Uncle Tom's Cabin Character Report

Uncle Tom's Cabin Character Report

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I Introduction
During the pre-civil war era, slavery had its ups and downs. Before the cotton gin,
slavery was beginning to wind down and the many viewed it to actually lower the US
economy. That was the view until the cotton gin was invented. Eli Whitney's invention
reinvigorated slavery and cotton became king. The chief and immediate cause of the war
was slavery. Southern states, including the 11 states that formed the Confederacy,
depended on slavery to support their economy. Southerners used slave labor to produce
crops, especially cotton. Only a small percentage actually had slaves and few actually
treated them like family. The others treated the slaves like dirt and worked them to death.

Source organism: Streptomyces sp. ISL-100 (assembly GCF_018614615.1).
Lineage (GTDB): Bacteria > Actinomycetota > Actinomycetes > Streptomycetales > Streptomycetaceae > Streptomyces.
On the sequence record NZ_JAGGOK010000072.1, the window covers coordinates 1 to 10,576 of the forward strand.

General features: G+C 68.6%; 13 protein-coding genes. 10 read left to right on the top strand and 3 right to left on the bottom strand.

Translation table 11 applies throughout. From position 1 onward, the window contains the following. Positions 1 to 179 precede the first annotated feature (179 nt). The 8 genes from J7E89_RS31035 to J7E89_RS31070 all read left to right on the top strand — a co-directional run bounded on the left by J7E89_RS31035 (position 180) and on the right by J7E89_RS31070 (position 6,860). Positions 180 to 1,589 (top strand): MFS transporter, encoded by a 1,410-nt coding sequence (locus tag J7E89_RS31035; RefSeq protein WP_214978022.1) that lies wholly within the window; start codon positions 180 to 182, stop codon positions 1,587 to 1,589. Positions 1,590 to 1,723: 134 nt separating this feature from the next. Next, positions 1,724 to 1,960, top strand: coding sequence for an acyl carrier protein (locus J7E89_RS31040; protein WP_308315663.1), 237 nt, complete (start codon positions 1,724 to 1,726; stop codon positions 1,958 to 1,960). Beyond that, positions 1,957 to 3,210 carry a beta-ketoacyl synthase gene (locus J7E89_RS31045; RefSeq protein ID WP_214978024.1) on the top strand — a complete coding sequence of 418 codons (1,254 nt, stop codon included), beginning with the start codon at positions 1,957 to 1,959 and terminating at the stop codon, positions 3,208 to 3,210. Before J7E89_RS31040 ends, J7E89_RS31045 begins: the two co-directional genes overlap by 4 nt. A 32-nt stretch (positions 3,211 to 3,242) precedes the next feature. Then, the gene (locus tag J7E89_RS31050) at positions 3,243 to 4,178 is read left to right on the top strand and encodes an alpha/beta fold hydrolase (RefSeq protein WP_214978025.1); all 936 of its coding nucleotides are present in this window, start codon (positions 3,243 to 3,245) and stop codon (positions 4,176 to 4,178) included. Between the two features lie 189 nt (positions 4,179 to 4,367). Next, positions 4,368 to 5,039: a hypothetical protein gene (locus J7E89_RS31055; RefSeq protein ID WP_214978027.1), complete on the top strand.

Although slavery was illegal in the Northern states, only a small proportion of
Northerners actively opposed it. Many felt that slavery was wrong but had a air of
superiority about blacks, free and enslaved. The main debate between the North and the
South on the eve of the war was whether slavery should be permitted in the Western
territories recently acquired during the Mexican War (1846-1848), including New
Mexico, part of California, and Utah. Opponents of slavery were concerned about its
expansion, in part because they did not want to compete against slave labor. By 1860, the
North and the South had developed into two very different regions. Divergent social,
economic, and political points of view, dating from colonial times, gradually drove the